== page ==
Ancient Cave Paintings Described As “Most Striking” Ever Found

Among the etchings are images of horses, bison and even lions. HO/Diputacion Foral de Bizkaia/AFP

A prehistoric masterpiece has been discovered deep inside a cave in the Basque region of northern Spain, with experts hailing the finding as the most impressive example of cave art ever seen in the region.

That’s quite a compliment, given some of the other ancient drawings to have been etched into the walls of Spanish caves. The Altamira Cave in Cantabria, for instance, is celebrated by paleontologists the world over for its iconic paintings of bison, dating back to between 14,000 and 18,500 years ago.

Yet Biscay deputy general Unai Rementeria insists that the latest discovery, which was made in May but has only just been announced, surpasses even Altamira in aesthetic beauty and scientific value, describing it as "the most spectacular and striking" collection of ancient etchings anywhere in the Iberian peninsula.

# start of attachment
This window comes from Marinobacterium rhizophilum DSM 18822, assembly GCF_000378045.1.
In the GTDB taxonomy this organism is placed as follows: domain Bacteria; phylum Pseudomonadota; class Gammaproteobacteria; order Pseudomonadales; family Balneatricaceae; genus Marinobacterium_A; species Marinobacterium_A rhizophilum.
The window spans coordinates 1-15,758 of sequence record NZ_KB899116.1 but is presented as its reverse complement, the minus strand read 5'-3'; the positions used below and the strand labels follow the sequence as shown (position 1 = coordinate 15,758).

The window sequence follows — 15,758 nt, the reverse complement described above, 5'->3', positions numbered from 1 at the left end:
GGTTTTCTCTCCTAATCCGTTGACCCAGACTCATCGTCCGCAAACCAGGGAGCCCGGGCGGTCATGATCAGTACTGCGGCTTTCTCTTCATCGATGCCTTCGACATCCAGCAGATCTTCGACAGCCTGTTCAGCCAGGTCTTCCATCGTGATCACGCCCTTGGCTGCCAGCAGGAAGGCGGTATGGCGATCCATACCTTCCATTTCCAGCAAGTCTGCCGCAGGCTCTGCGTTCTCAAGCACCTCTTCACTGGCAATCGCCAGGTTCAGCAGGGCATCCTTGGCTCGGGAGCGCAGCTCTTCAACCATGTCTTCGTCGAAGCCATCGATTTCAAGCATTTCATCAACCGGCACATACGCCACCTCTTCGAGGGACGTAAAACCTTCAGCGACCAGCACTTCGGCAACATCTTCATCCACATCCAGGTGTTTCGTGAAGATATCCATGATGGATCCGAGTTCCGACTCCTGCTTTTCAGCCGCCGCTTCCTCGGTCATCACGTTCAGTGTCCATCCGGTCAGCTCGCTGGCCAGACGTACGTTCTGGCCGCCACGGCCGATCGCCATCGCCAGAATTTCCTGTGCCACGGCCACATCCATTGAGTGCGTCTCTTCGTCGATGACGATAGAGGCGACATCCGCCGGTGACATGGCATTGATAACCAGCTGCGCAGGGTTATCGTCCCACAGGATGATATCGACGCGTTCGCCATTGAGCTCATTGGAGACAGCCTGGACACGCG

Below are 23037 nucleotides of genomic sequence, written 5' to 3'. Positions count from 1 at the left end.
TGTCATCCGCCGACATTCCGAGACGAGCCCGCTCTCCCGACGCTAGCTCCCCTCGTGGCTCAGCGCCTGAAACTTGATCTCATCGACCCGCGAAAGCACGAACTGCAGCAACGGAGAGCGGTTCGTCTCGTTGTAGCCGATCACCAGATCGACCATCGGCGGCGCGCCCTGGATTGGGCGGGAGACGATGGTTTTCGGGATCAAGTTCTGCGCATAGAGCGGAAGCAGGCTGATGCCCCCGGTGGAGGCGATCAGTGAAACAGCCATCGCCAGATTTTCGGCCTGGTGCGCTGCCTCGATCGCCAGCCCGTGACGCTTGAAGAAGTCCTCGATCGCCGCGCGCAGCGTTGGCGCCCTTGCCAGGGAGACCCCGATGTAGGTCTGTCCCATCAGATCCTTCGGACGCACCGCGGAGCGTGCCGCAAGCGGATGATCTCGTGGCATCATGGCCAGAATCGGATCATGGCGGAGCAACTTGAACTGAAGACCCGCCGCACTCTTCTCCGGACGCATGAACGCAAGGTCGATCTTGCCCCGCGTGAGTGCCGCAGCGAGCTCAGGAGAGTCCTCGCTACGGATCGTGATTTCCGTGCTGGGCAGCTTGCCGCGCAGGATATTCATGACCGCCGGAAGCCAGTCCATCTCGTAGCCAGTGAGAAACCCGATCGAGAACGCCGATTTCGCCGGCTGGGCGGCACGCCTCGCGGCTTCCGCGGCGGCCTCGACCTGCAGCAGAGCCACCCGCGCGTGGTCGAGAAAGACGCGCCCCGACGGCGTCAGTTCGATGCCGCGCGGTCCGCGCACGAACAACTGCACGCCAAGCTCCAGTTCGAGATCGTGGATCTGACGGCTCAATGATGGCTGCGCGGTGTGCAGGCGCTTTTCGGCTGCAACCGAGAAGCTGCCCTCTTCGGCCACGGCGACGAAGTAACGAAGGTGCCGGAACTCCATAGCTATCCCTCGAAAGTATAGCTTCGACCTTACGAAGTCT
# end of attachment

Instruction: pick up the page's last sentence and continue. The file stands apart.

Hidden some 50 meters (165 feet) inside the Armintxe Cave – which actually begins in the town Lekeitio – is a 15-meter (50 foot) panel covered in etchings of animals and other shapes. Together with those found on two side panels, the drawings number around 50, about 30 of which feature animals.

The drawings are thought to be between 12,000 and 14,500 years old, placing their date of creation at the very end of the Upper Paleolithic Period, which is considered to be a time of significant cultural development among humans.

Like those found in other Iberian caves, the depictions include the likes of bison, horses, and goats, although somewhat surprisingly, researchers also discovered two drawings of what appear to be lions. Given that cave paintings of lions are more commonly seen in the French Pyrenees, archaeologists are now suggesting that groups of hunter-gatherers in these two regions may have been in communication with one another.

This idea is backed up by the fact that several of the abstract lines and shapes seen in the Armintxe cave were identical to those found in the Pyrenees, as was the technique used to etch these images into the rock face.

The drawings are also notable for their size, with one etching of a horse measuring 1.5 meters (5 feet) in length. In general, cave paintings in Iberia tend to be less than a third of this size.

With the findings set to be discussed at a congress later this month, it looks as though the bar has just been raised for ancient cave artists.


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